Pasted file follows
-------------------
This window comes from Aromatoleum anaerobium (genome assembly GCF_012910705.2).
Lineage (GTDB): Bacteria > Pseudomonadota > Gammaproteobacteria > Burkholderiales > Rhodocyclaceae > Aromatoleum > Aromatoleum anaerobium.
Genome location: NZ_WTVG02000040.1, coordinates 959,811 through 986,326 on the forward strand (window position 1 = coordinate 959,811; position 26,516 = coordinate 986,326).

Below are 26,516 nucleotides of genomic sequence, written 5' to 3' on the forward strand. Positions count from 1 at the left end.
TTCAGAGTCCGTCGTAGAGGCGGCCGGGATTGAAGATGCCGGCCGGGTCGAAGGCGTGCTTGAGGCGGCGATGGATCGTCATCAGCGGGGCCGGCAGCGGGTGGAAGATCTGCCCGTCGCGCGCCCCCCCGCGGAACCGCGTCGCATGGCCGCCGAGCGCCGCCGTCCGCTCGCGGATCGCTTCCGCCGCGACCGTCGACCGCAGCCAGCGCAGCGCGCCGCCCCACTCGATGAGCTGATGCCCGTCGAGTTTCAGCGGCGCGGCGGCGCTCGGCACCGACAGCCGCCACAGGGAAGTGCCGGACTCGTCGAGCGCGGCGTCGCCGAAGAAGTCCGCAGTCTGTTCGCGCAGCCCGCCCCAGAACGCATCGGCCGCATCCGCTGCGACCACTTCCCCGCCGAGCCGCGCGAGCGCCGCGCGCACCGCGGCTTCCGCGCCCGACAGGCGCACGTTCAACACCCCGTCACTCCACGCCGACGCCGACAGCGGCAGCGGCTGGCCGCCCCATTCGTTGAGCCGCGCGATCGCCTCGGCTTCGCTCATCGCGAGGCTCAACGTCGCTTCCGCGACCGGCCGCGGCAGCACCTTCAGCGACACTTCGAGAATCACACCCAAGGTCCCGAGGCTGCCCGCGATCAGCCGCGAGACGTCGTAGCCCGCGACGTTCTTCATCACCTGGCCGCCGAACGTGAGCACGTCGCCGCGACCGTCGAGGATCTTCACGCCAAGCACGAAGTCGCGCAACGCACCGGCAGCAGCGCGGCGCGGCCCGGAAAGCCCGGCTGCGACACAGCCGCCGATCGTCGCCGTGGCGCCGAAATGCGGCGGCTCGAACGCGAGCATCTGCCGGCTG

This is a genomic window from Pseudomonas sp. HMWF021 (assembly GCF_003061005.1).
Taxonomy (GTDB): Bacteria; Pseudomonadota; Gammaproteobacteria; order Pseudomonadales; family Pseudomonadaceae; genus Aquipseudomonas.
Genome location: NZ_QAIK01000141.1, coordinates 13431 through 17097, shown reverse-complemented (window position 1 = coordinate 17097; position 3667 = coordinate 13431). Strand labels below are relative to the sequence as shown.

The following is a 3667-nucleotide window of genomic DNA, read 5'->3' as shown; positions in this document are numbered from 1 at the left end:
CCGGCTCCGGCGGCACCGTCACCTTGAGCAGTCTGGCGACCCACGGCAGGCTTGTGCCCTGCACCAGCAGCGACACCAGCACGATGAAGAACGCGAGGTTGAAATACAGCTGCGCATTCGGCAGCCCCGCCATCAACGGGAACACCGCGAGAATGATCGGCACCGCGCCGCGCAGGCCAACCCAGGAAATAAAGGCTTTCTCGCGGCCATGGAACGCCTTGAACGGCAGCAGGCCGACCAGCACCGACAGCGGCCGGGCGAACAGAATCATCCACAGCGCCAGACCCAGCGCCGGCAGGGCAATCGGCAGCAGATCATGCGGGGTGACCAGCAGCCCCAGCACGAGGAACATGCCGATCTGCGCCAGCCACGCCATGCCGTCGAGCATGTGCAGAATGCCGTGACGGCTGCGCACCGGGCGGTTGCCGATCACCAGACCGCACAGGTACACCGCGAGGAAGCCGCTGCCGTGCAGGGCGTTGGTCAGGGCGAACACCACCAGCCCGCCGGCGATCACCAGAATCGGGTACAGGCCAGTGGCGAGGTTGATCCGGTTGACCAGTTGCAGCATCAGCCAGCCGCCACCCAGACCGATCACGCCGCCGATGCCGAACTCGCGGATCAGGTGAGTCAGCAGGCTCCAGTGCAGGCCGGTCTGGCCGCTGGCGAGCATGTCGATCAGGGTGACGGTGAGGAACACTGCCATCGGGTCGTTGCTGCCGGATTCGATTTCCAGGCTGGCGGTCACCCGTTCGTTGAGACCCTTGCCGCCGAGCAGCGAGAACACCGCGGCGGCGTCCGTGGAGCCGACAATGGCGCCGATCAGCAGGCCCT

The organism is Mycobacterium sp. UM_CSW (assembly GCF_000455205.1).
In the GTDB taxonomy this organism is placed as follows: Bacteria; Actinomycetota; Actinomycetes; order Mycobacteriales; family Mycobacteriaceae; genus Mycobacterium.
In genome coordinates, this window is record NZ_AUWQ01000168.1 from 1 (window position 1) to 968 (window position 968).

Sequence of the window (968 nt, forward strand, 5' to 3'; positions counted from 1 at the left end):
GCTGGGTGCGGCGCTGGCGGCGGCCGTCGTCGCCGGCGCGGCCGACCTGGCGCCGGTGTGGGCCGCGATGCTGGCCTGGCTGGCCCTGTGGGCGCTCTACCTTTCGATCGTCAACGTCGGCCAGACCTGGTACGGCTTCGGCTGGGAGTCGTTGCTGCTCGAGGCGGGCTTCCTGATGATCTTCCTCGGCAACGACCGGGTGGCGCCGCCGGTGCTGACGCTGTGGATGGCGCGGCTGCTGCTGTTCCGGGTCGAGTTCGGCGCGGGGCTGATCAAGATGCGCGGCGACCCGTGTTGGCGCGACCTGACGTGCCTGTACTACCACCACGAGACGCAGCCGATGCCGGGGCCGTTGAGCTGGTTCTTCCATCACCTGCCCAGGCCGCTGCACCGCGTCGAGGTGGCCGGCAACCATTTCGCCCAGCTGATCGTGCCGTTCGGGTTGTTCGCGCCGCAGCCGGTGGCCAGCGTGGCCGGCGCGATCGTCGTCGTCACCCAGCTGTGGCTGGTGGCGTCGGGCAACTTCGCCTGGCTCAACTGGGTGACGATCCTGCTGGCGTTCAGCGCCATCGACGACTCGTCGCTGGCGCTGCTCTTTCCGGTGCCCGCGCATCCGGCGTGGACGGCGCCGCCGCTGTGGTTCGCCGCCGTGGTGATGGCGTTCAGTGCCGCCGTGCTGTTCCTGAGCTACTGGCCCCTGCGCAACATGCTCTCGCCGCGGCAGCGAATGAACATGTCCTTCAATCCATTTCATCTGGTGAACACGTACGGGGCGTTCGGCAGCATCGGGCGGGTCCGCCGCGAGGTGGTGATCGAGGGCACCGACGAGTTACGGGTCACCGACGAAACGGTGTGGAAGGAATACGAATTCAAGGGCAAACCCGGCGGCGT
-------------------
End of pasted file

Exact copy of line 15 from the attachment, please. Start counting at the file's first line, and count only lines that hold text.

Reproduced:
GCTGGGTGCGGCGCTGGCGGCGGCCGTCGTCGCCGGCGCGGCCGACCTGGCGCCGGTGTGGGCCGCGATGCTGGCCTGGCTGGCCCTGTGGGCGCTCTACCTTTCGATCGTCAACGTCGGCCAGACCTGGTACGGCTTCGGCTGGGAGTCGTTGCTGCTCGAGGCGGGCTTCCTGATGATCTTCCTCGGCAACGACCGGGTGGCGCCGCCGGTGCTGACGCTGTGGATGGCGCGGCTGCTGCTGTTCCGGGTCGAGTTCGGCGCGGGGCTGATCAAGATGCGCGGCGACCCGTGTTGGCGCGACCTGACGTGCCTGTACTACCACCACGAGACGCAGCCGATGCCGGGGCCGTTGAGCTGGTTCTTCCATCACCTGCCCAGGCCGCTGCACCGCGTCGAGGTGGCCGGCAACCATTTCGCCCAGCTGATCGTGCCGTTCGGGTTGTTCGCGCCGCAGCCGGTGGCCAGCGTGGCCGGCGCGATCGTCGTCGTCACCCAGCTGTGGCTGGTGGCGTCGGGCAACTTCGCCTGGCTCAACTGGGTGACGATCCTGCTGGCGTTCAGCGCCATCGACGACTCGTCGCTGGCGCTGCTCTTTCCGGTGCCCGCGCATCCGGCGTGGACGGCGCCGCCGCTGTGGTTCGCCGCCGTGGTGATGGCGTTCAGTGCCGCCGTGCTGTTCCTGAGCTACTGGCCCCTGCGCAACATGCTCTCGCCGCGGCAGCGAATGAACATGTCCTTCAATCCATTTCATCTGGTGAACACGTACGGGGCGTTCGGCAGCATCGGGCGGGTCCGCCGCGAGGTGGTGATCGAGGGCACCGACGAGTTACGGGTCACCGACGAAACGGTGTGGAAGGAATACGAATTCAAGGGCAAACCCGGCGGCGT